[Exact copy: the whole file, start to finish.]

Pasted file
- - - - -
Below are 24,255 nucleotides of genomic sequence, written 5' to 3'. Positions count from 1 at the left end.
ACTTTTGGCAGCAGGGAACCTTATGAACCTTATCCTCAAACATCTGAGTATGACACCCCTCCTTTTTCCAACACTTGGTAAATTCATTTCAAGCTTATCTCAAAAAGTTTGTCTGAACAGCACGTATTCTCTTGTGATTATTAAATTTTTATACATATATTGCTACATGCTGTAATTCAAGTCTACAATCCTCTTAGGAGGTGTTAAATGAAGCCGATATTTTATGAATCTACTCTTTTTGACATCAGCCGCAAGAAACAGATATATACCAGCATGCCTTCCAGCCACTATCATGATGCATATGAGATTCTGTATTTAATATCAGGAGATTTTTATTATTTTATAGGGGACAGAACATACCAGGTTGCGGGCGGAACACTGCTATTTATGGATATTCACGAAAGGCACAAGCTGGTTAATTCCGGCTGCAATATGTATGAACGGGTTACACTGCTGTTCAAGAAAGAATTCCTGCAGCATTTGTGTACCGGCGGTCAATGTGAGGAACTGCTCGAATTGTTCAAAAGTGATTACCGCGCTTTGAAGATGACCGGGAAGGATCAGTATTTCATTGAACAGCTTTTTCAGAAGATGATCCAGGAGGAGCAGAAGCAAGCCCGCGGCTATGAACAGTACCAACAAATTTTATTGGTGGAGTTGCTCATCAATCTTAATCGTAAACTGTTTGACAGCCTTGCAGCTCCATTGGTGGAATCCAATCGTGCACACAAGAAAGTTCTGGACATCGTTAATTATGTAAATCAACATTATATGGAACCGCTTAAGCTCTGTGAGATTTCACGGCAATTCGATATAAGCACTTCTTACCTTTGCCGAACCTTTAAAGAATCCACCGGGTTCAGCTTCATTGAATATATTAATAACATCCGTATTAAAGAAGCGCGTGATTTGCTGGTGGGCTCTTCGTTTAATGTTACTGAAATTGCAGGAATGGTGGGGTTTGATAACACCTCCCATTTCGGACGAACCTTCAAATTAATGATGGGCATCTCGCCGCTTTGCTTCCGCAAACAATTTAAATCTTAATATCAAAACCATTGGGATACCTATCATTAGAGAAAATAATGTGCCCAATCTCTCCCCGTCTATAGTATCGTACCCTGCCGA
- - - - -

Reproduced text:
Below are 24,255 nucleotides of genomic sequence, written 5' to 3'. Positions count from 1 at the left end.
ACTTTTGGCAGCAGGGAACCTTATGAACCTTATCCTCAAACATCTGAGTATGACACCCCTCCTTTTTCCAACACTTGGTAAATTCATTTCAAGCTTATCTCAAAAAGTTTGTCTGAACAGCACGTATTCTCTTGTGATTATTAAATTTTTATACATATATTGCTACATGCTGTAATTCAAGTCTACAATCCTCTTAGGAGGTGTTAAATGAAGCCGATATTTTATGAATCTACTCTTTTTGACATCAGCCGCAAGAAACAGATATATACCAGCATGCCTTCCAGCCACTATCATGATGCATATGAGATTCTGTATTTAATATCAGGAGATTTTTATTATTTTATAGGGGACAGAACATACCAGGTTGCGGGCGGAACACTGCTATTTATGGATATTCACGAAAGGCACAAGCTGGTTAATTCCGGCTGCAATATGTATGAACGGGTTACACTGCTGTTCAAGAAAGAATTCCTGCAGCATTTGTGTACCGGCGGTCAATGTGAGGAACTGCTCGAATTGTTCAAAAGTGATTACCGCGCTTTGAAGATGACCGGGAAGGATCAGTATTTCATTGAACAGCTTTTTCAGAAGATGATCCAGGAGGAGCAGAAGCAAGCCCGCGGCTATGAACAGTACCAACAAATTTTATTGGTGGAGTTGCTCATCAATCTTAATCGTAAACTGTTTGACAGCCTTGCAGCTCCATTGGTGGAATCCAATCGTGCACACAAGAAAGTTCTGGACATCGTTAATTATGTAAATCAACATTATATGGAACCGCTTAAGCTCTGTGAGATTTCACGGCAATTCGATATAAGCACTTCTTACCTTTGCCGAACCTTTAAAGAATCCACCGGGTTCAGCTTCATTGAATATATTAATAACATCCGTATTAAAGAAGCGCGTGATTTGCTGGTGGGCTCTTCGTTTAATGTTACTGAAATTGCAGGAATGGTGGGGTTTGATAACACCTCCCATTTCGGACGAACCTTCAAATTAATGATGGGCATCTCGCCGCTTTGCTTCCGCAAACAATTTAAATCTTAATATCAAAACCATTGGGATACCTATCATTAGAGAAAATAATGTGCCCAATCTCTCCCCGTCTATAGTATCGTACCCTGCCGA